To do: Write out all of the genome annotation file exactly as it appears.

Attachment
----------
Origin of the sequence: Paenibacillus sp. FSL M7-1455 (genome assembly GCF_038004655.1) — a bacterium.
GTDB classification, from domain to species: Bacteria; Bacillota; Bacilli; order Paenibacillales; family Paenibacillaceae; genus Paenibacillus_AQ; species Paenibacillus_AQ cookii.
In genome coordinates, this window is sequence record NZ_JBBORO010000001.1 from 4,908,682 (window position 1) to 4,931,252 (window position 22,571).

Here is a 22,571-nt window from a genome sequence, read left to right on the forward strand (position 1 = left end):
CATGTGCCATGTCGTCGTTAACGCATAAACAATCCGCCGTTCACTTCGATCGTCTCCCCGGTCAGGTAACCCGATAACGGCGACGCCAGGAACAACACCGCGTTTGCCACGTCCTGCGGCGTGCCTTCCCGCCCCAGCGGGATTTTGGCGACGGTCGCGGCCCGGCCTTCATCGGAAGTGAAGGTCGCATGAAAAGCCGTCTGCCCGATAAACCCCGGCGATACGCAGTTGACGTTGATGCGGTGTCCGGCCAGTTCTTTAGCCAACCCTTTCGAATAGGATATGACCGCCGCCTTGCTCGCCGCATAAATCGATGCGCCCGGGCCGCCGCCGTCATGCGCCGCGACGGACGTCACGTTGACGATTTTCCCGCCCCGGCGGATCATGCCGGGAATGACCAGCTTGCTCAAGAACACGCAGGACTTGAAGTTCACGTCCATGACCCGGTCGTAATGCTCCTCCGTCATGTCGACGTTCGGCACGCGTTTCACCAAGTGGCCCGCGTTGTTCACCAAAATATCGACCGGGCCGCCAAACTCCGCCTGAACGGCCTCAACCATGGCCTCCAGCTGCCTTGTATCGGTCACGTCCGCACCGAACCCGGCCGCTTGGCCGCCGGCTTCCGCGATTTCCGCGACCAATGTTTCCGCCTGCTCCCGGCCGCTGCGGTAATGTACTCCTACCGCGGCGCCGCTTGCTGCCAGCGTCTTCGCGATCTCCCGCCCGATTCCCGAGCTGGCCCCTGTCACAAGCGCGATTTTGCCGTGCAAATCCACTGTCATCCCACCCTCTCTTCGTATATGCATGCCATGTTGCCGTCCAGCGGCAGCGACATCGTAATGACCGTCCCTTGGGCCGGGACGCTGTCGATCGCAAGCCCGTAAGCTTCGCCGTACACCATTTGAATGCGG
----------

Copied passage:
Origin of the sequence: Paenibacillus sp. FSL M7-1455 (genome assembly GCF_038004655.1) — a bacterium.
GTDB classification, from domain to species: Bacteria; Bacillota; Bacilli; order Paenibacillales; family Paenibacillaceae; genus Paenibacillus_AQ; species Paenibacillus_AQ cookii.
In genome coordinates, this window is sequence record NZ_JBBORO010000001.1 from 4,908,682 (window position 1) to 4,931,252 (window position 22,571).

Here is a 22,571-nt window from a genome sequence, read left to right on the forward strand (position 1 = left end):
CATGTGCCATGTCGTCGTTAACGCATAAACAATCCGCCGTTCACTTCGATCGTCTCCCCGGTCAGGTAACCCGATAACGGCGACGCCAGGAACAACACCGCGTTTGCCACGTCCTGCGGCGTGCCTTCCCGCCCCAGCGGGATTTTGGCGACGGTCGCGGCCCGGCCTTCATCGGAAGTGAAGGTCGCATGAAAAGCCGTCTGCCCGATAAACCCCGGCGATACGCAGTTGACGTTGATGCGGTGTCCGGCCAGTTCTTTAGCCAACCCTTTCGAATAGGATATGACCGCCGCCTTGCTCGCCGCATAAATCGATGCGCCCGGGCCGCCGCCGTCATGCGCCGCGACGGACGTCACGTTGACGATTTTCCCGCCCCGGCGGATCATGCCGGGAATGACCAGCTTGCTCAAGAACACGCAGGACTTGAAGTTCACGTCCATGACCCGGTCGTAATGCTCCTCCGTCATGTCGACGTTCGGCACGCGTTTCACCAAGTGGCCCGCGTTGTTCACCAAAATATCGACCGGGCCGCCAAACTCCGCCTGAACGGCCTCAACCATGGCCTCCAGCTGCCTTGTATCGGTCACGTCCGCACCGAACCCGGCCGCTTGGCCGCCGGCTTCCGCGATTTCCGCGACCAATGTTTCCGCCTGCTCCCGGCCGCTGCGGTAATGTACTCCTACCGCGGCGCCGCTTGCTGCCAGCGTCTTCGCGATCTCCCGCCCGATTCCCGAGCTGGCCCCTGTCACAAGCGCGATTTTGCCGTGCAAATCCACTGTCATCCCACCCTCTCTTCGTATATGCATGCCATGTTGCCGTCCAGCGGCAGCGACATCGTAATGACCGTCCCTTGGGCCGGGACGCTGTCGATCGCAAGCCCGTAAGCTTCGCCGTACACCATTTGAATGCGG